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Food as Therapeutic Intervention

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General surgery resident and PhD student Annie Lalande explores sustainable food relationships

Annie Lalande is bringing a whole new understanding to the adage “you are what you eat.” The fourth-year UBC general surgery resident and second-year PhD student at UBC’s Institute for Resources, Environment and Sustainability is passionate about the role food plays in promoting health and wellness, and the crucial role food plays in building community, strengthening culture, maintaining our planet’s health and nurturing joy.

Lalande’s PhD research examines the implications of treating food as a therapeutic intervention on hospital food services. With a team of support, she has carried out two projects at Vancouver General Hospital (VGH) to better understand the strengths and limitations of VGH’s current service models.

Within the context of this study, Lalande aims to develop a new menu to offer to patients within the next year. She is also working on developing frameworks and educational materials that other health care providers could adopt to transform their food systems into healthier systems for both the people they treat and for the planet.

Working with VCH and the Nourish Anchor Collaborative Vancouver Cohort team, which Lalande currently co-leads, Lalande is developing prototype projects that address issues including healthy food provisions for health-care workers, access to Traditional Indigenous Foods and information campaigns.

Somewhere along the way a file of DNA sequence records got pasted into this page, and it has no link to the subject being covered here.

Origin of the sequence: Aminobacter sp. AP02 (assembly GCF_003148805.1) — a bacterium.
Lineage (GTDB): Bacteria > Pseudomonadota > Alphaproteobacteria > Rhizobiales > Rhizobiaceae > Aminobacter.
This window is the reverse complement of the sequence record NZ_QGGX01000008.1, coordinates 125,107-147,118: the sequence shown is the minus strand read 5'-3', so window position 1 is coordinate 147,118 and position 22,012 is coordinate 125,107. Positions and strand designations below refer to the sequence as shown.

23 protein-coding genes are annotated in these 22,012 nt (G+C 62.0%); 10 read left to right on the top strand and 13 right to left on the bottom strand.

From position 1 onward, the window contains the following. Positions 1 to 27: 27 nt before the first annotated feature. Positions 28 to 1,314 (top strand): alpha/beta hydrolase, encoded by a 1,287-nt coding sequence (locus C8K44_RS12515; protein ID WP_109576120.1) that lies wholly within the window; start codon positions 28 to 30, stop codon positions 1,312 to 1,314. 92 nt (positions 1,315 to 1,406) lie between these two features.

Lalande’s passion for food, and its implications for both health care and the environment, comes from personal experience. Growing up with food allergies, food was a defining aspect of Lalande’s life. It posed challenges, but also created moments for communal connection whenever a meal brought her family and friends together.

While on clinical rotations, Lalande struggled to reconcile the unsustainable practices she witnessed, and participated in, with her own deeply held beliefs on the importance of sustainable food relationships on both individual and systemic levels.

“[There was an] increasingly clear need for everyone, including health care, to engage in planetary health. I also remember having regular discussions with patients around their poor food experience in the hospital, how profoundly that affected their recovery, and feeling quite powerless witnessing these challenges,” explains Lalande.

Fortunately, with the support of mentors including Dr. Andrea MacNeill, VCH’s Regional Medical Director of Planetary Health, and Dr. Jiaying Zhao, Lalande was encouraged to pursue her PhD and gain expertise to take action and begin to address these complex food issues.

Our health and that of our planet are intrinsically intertwined; we have seen this particularly acutely over the last few years here, with worsening fires, floods, droughts, heat waves and more,” says Lalande.


“I envision food as a lever to address many of these intersecting challenges, and I think health care is particularly well-positioned to play an important role. By considering food as a therapeutic intervention, appreciating all the roles it plays in our lives and health, we can change the way we make decisions about how we source food, what type of food we serve, and how we support patients’ health through food, while helping to be better stewards for our planet.”